Coons says bipartisan infrastructure package 'likely' to be smaller, not fully financed
By Niv Elis - 04/07/21 04:01 PM EDT
Sen. Chris Coons (D-Del.), a close ally of President Biden, suggested Wednesday that Congress may not fully cover the costs of Biden's $2.3 trillion infrastructure plan, and that the size of the package could come down in order to secure bipartisan support.
In an interview with Punchbowl News, Coons detailed some options and possible areas of cooperation and compromise with Republicans on the bill, such as a smaller increase to the corporate tax rate or eliminating loopholes for large, multinational corporations.
"The other option, frankly, is to not fully pay for it," he said, noting that Congress had approved $4 trillion in deficit-financed COVID-19 relief on a bipartisan basis before Democrats approved an additional $1.9 trillion last month along party lines.
"In the choice between raising taxes significantly and simply looking at each other and saying 'we need a robust recovery,' I think it's more likely we'll have a package that is not paid for, and that is less robust but still putting hundreds of billions of dollars into infrastructure," he continued.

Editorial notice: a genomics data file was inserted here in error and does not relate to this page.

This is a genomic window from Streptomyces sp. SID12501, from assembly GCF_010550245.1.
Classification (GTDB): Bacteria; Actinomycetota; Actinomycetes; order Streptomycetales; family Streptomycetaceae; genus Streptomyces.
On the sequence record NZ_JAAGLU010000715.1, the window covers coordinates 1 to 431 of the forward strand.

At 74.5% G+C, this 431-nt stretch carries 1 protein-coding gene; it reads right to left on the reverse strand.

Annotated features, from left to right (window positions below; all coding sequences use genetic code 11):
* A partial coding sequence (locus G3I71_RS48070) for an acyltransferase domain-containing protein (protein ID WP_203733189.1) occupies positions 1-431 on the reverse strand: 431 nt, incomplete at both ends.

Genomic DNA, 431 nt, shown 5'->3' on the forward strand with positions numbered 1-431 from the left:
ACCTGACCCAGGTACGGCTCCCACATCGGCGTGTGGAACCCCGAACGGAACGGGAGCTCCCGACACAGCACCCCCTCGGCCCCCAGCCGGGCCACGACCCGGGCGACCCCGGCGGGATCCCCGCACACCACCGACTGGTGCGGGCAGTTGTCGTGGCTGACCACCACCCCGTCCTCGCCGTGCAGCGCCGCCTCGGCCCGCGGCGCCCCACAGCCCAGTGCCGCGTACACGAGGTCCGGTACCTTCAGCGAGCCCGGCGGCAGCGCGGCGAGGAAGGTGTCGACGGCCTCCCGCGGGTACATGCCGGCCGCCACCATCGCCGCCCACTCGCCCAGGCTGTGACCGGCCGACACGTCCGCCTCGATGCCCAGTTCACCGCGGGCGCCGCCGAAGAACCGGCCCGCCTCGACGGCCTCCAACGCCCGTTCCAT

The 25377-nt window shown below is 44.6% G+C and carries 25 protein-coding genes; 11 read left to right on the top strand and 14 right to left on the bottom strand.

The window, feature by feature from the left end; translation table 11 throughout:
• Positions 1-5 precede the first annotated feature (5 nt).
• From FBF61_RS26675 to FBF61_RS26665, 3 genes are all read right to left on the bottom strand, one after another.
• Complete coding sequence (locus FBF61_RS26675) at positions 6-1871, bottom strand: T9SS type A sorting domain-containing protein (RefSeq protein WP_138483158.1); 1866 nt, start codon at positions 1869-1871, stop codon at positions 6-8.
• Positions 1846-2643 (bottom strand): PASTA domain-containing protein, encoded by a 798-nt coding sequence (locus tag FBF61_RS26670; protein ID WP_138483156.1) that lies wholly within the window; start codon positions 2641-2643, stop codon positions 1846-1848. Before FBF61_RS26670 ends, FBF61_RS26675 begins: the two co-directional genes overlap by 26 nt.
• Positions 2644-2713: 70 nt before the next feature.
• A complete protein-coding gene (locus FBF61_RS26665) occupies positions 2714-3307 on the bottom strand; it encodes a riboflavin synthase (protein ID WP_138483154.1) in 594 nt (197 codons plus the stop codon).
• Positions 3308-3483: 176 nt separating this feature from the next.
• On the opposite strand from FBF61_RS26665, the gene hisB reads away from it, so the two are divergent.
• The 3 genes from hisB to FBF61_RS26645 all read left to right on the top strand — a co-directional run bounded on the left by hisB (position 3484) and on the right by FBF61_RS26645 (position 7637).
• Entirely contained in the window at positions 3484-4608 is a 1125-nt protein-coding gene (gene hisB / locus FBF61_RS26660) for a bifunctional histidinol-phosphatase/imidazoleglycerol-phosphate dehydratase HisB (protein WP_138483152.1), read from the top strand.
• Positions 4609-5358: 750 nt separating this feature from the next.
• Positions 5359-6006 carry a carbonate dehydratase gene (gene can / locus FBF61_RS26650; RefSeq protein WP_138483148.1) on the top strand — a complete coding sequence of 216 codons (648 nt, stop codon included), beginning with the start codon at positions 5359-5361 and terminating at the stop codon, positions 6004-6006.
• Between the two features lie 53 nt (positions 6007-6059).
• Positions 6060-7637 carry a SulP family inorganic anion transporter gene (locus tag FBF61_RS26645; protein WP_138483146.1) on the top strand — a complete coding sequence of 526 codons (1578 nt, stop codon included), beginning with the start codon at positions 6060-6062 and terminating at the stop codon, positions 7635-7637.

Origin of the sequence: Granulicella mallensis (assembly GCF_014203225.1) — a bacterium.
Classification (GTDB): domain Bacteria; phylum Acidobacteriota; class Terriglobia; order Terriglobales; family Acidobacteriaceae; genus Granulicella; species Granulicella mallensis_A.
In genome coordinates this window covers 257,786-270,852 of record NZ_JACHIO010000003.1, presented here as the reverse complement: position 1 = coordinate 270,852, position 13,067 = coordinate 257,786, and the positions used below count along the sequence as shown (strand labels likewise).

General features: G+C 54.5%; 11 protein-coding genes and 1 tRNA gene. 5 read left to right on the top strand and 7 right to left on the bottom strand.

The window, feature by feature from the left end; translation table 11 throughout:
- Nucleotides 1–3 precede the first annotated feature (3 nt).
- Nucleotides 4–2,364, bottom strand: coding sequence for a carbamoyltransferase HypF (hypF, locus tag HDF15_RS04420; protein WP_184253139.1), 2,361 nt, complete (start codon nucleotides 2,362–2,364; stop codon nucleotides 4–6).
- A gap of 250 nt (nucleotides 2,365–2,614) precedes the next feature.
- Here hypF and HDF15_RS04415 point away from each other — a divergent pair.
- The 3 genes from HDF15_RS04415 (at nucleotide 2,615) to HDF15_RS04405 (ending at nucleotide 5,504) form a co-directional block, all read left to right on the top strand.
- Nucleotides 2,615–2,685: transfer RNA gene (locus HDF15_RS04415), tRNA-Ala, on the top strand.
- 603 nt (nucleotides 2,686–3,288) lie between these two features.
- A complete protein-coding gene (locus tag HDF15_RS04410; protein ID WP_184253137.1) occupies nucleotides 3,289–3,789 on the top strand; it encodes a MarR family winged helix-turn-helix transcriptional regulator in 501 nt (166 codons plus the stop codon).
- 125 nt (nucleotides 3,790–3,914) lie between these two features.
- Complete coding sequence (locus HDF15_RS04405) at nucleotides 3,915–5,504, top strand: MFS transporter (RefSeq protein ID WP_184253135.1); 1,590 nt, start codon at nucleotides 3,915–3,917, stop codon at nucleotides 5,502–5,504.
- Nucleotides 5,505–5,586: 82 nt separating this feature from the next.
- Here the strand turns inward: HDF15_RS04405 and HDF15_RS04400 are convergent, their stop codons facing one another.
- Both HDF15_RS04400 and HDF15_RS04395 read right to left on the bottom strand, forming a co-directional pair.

Coons said that "several fairly seasoned senior Republicans" told him they were willing to support a $1 trillion infrastructure package and pay for some of it but objected to Biden's plan to raise the corporate tax rate from 21 percent to 28 percent.
Some, he noted, were supportive of using a gas and mileage tax to pay for the plan, an idea Transportation Secretary Pete Buttigieg briefly floated before scrapping.